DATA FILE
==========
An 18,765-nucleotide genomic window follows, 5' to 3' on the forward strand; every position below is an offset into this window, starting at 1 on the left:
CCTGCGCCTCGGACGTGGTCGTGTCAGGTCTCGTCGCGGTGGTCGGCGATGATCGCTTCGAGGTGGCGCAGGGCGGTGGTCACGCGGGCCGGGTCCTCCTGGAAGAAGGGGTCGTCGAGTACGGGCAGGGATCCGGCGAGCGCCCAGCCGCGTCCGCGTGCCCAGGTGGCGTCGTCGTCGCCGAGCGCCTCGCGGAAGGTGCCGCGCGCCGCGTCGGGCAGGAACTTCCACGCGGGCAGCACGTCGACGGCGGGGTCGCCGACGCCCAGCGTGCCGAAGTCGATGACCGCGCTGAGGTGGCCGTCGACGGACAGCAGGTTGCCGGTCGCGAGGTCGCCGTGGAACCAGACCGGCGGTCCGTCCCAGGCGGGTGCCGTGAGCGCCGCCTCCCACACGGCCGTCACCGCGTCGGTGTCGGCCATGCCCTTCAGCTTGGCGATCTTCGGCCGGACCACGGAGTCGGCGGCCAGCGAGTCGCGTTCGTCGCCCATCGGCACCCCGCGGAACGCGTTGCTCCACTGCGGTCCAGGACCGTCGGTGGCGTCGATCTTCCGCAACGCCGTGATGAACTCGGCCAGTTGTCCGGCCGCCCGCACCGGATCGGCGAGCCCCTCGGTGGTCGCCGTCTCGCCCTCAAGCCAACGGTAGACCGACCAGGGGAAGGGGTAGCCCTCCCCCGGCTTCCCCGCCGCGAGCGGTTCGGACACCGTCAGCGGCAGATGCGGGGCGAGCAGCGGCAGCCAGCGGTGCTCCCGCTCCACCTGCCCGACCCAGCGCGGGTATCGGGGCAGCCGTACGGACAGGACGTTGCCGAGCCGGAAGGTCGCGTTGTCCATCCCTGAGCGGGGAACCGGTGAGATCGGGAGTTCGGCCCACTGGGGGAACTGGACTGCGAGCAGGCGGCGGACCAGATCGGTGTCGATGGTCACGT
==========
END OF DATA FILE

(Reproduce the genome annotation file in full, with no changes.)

An 18,765-nucleotide genomic window follows, 5' to 3' on the forward strand; every position below is an offset into this window, starting at 1 on the left:
CCTGCGCCTCGGACGTGGTCGTGTCAGGTCTCGTCGCGGTGGTCGGCGATGATCGCTTCGAGGTGGCGCAGGGCGGTGGTCACGCGGGCCGGGTCCTCCTGGAAGAAGGGGTCGTCGAGTACGGGCAGGGATCCGGCGAGCGCCCAGCCGCGTCCGCGTGCCCAGGTGGCGTCGTCGTCGCCGAGCGCCTCGCGGAAGGTGCCGCGCGCCGCGTCGGGCAGGAACTTCCACGCGGGCAGCACGTCGACGGCGGGGTCGCCGACGCCCAGCGTGCCGAAGTCGATGACCGCGCTGAGGTGGCCGTCGACGGACAGCAGGTTGCCGGTCGCGAGGTCGCCGTGGAACCAGACCGGCGGTCCGTCCCAGGCGGGTGCCGTGAGCGCCGCCTCCCACACGGCCGTCACCGCGTCGGTGTCGGCCATGCCCTTCAGCTTGGCGATCTTCGGCCGGACCACGGAGTCGGCGGCCAGCGAGTCGCGTTCGTCGCCCATCGGCACCCCGCGGAACGCGTTGCTCCACTGCGGTCCAGGACCGTCGGTGGCGTCGATCTTCCGCAACGCCGTGATGAACTCGGCCAGTTGTCCGGCCGCCCGCACCGGATCGGCGAGCCCCTCGGTGGTCGCCGTCTCGCCCTCAAGCCAACGGTAGACCGACCAGGGGAAGGGGTAGCCCTCCCCCGGCTTCCCCGCCGCGAGCGGTTCGGACACCGTCAGCGGCAGATGCGGGGCGAGCAGCGGCAGCCAGCGGTGCTCCCGCTCCACCTGCCCGACCCAGCGCGGGTATCGGGGCAGCCGTACGGACAGGACGTTGCCGAGCCGGAAGGTCGCGTTGTCCATCCCTGAGCGGGGAACCGGTGAGATCGGGAGTTCGGCCCACTGGGGGAACTGGACTGCGAGCAGGCGGCGGACCAGATCGGTGTCGATGGTCACGT